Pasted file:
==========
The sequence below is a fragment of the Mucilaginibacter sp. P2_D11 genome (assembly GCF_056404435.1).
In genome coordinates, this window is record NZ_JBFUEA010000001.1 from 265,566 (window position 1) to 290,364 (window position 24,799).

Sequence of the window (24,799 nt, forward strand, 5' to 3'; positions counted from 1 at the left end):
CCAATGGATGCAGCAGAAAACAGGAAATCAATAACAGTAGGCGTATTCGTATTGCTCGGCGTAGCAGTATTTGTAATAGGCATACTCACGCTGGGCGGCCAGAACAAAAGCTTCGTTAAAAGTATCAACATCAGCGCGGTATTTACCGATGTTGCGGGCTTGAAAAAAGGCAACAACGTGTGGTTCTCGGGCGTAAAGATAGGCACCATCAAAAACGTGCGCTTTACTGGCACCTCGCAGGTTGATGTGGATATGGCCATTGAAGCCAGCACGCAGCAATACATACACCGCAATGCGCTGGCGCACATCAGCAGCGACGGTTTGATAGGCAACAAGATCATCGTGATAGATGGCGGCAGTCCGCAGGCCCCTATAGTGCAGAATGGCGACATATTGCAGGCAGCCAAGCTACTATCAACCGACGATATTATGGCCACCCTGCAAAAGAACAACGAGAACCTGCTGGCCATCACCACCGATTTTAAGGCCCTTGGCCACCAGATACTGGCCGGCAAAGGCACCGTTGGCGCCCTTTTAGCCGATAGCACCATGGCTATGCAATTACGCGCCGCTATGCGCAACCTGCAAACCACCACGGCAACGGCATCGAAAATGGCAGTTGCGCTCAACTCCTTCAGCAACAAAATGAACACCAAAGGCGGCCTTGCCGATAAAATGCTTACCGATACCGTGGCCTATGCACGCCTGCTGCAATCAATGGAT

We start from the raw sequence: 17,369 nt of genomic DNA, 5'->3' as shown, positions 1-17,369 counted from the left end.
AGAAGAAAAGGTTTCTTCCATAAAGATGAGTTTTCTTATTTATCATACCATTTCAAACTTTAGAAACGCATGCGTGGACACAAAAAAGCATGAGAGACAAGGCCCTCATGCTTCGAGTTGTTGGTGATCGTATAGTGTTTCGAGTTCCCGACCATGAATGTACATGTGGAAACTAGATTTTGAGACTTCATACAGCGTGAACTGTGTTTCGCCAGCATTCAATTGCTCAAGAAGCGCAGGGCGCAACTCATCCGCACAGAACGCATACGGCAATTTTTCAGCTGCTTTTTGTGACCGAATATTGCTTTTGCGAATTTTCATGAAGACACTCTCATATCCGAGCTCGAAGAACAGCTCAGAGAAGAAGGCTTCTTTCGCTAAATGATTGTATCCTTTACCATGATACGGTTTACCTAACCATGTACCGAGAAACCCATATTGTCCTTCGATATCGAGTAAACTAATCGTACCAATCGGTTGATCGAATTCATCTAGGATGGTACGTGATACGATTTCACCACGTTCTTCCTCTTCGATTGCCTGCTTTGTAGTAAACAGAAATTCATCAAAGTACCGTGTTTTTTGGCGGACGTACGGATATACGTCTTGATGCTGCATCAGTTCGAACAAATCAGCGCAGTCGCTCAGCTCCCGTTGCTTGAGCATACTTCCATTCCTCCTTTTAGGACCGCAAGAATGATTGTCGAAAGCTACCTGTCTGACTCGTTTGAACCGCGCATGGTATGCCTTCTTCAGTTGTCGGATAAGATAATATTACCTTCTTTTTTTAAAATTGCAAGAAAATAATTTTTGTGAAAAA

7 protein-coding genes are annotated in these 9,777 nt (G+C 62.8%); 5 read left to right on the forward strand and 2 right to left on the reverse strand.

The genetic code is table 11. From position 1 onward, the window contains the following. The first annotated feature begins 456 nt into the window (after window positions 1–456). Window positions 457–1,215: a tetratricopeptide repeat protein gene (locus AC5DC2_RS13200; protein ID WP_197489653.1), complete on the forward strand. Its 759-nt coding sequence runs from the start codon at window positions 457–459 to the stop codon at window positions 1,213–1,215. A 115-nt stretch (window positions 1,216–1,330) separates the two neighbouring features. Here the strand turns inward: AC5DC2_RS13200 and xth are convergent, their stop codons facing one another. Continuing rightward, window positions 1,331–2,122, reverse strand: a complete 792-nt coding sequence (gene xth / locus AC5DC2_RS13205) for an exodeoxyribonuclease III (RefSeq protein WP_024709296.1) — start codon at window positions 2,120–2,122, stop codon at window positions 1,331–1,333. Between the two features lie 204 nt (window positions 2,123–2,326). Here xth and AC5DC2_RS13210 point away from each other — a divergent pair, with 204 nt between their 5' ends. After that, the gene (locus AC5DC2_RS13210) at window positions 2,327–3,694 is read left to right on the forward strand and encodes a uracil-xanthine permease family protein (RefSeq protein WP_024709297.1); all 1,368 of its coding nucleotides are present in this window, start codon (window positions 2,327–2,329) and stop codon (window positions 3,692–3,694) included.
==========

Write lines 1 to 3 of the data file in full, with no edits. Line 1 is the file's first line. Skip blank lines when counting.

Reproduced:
The sequence below is a fragment of the Mucilaginibacter sp. P2_D11 genome (assembly GCF_056404435.1).
In genome coordinates, this window is record NZ_JBFUEA010000001.1 from 265,566 (window position 1) to 290,364 (window position 24,799).

Sequence of the window (24,799 nt, forward strand, 5' to 3'; positions counted from 1 at the left end):